Alpaca wool retains the heat coming from your body, ensuring that you stay snug.
While, in summer, the fiber repels heat from the sun away from your body.
Sweat is absorbed and dispelled through the hollow fibers. That’s one of the reasons why alpaca wool socks are so exceptionally comfortable.
The molecules of alpaca wool neutralizes smells, so alpaca wool clothing does not retain body odors.
Alpaca has antistatic properties so there’s electrical discharge causing hair to stand on end. Moreover, pure alpaca fiber is non-flammable, and alpaca wool is difficult to ignite (560 degrees Celsius).
People who suffer from allergies will appreciate alpaca wool fabric. Their wool has a low-fat content, which helps to prevent bacterial cells from forming and causing infection. This helps to explain why alpaca materials are antimicrobial.
Another reason for Alpaca wool’s popularity is its inherent sheen. Even after dyeing the material, the brilliance remains.
But why dye anyway? Alpaca wool comes in a variety of hues, including white, beige, brown, and red-brown shades of grey and black, therefore dyeing is rarely necessary.
There is no other fur-producing animal that is quite as colorful as this one.
The processing of alpaca fibers into fabric does not require any harsh chemical treatments or added synthetics. To improve performance, many lightweight luxury wool clothes are blended with synthetics, such as nylon, and synthetic materials have been shown to contribute to microplastic contamination in the environment.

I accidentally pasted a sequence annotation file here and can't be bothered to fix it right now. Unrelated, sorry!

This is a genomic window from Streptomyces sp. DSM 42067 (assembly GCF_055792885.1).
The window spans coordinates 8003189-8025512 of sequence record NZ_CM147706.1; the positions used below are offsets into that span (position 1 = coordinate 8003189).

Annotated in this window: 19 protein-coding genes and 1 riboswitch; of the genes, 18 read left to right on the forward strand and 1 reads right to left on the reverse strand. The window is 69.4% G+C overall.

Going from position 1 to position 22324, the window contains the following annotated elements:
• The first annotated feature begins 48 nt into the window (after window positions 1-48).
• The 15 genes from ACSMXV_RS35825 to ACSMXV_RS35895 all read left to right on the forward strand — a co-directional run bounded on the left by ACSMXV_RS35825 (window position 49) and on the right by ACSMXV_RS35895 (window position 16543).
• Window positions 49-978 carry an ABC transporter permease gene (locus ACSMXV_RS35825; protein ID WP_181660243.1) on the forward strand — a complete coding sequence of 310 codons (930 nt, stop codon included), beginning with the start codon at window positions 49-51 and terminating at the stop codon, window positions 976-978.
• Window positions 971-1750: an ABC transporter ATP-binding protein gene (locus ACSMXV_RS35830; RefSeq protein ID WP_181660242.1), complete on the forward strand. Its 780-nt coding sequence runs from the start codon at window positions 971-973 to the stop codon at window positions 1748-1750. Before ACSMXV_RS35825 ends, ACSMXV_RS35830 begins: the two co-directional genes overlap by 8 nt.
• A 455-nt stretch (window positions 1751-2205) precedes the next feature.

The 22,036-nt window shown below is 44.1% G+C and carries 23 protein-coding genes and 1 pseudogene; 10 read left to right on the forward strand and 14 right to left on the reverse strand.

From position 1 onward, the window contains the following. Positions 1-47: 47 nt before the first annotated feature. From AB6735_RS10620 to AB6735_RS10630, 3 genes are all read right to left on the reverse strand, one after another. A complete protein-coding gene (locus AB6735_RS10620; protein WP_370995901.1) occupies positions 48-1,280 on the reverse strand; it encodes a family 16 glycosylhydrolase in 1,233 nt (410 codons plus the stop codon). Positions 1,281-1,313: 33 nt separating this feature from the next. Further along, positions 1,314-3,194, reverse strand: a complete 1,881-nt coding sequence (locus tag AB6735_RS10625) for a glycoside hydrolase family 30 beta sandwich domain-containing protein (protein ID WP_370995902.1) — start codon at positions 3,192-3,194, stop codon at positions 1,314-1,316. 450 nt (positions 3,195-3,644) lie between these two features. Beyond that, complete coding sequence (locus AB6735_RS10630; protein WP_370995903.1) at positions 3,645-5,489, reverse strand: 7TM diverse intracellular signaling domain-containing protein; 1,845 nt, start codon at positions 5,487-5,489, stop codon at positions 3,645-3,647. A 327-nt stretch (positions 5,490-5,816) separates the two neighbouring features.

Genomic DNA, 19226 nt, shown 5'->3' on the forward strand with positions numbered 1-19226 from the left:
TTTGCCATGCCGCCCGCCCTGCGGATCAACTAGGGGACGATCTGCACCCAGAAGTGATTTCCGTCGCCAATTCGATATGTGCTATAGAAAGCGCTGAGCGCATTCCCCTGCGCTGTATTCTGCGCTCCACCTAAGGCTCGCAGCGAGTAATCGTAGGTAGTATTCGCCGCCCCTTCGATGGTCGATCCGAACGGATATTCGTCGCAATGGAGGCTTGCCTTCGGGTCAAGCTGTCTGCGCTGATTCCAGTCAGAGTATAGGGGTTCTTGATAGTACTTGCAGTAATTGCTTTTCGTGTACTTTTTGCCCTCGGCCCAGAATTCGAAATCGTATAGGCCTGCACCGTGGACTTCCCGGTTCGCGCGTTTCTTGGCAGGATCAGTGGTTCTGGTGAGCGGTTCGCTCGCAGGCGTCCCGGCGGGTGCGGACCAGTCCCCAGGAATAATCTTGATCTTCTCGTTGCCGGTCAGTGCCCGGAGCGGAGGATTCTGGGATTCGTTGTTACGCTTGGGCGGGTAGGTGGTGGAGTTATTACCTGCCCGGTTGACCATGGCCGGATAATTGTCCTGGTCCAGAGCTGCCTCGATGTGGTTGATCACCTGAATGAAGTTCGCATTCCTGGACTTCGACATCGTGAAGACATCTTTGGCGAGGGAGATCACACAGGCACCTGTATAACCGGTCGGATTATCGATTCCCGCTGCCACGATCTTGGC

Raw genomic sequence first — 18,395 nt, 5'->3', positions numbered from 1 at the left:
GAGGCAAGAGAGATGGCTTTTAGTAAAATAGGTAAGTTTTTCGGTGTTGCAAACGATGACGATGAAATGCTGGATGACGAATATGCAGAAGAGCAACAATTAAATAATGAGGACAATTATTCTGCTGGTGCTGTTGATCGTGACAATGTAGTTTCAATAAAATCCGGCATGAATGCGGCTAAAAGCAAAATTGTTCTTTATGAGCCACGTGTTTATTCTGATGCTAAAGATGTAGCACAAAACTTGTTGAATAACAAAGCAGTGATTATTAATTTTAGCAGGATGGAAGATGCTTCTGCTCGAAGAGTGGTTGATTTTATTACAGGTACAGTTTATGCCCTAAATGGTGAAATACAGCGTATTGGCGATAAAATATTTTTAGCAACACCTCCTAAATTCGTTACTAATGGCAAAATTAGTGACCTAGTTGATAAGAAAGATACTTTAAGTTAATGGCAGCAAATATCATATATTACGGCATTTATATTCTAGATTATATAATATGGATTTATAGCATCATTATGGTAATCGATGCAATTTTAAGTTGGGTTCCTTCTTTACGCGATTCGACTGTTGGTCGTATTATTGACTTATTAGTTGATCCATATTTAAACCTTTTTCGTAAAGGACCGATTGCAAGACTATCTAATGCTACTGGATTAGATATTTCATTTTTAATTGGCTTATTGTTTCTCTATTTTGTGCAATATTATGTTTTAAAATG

Additionally, the raising and grazing of alpacas has a very low environmental impact compared to sheep, which have been shown in studies by PETA to have a significant environmental impact.
The Alpaca Industry is Highly Regulated and Animal-Friendly. Killing Alpacas for their hides is neither practical nor ethical. The longer they live, the more wool can be shorn from them. The majority of alpacas die of natural causes due to the South American Andean Mountains’ rough living conditions and high altitude.
However, Alpaca meat is a delicacy in Peru; hence their hides, like cow hides, are a by-product of the demand for the alpaca’s meat.
Only humanely obtained Alpaca hides, sourced as a by-product, are used by ethical manufacturers of hide products.
How much do Alpaca fabrics cost?
Different grades cost different prices. A ball of baby “Royal” Alpaca 18 microns yarn runs to about $10, while a thicker regular Alpaca 26 microns yarn can cost from 2-6 dollars a ball. A baby alpaca woolen poncho will retail, on average, at about $120.
Is Alpaca softer than cashmere?
Cashmere is the softest of all the wools, but alpaca is also incredibly soft! Alpaca has harder, longer hairs than cashmere, so it lasts longer and is warmer.
Alpaca fur has some phenomenal qualities! It keeps you warm in the cold and cool in the heat. It’s also fire retardant, neutralizes body odors, is incredibly soft to the touch and comes in a range of natural colors.
The sustainable nature of Alpaca farming and fiber gathering also makes it a more environmentally friendly material than sheep’s wool.
If you have any comments or questions on Alpacas and their fur, why not contact us?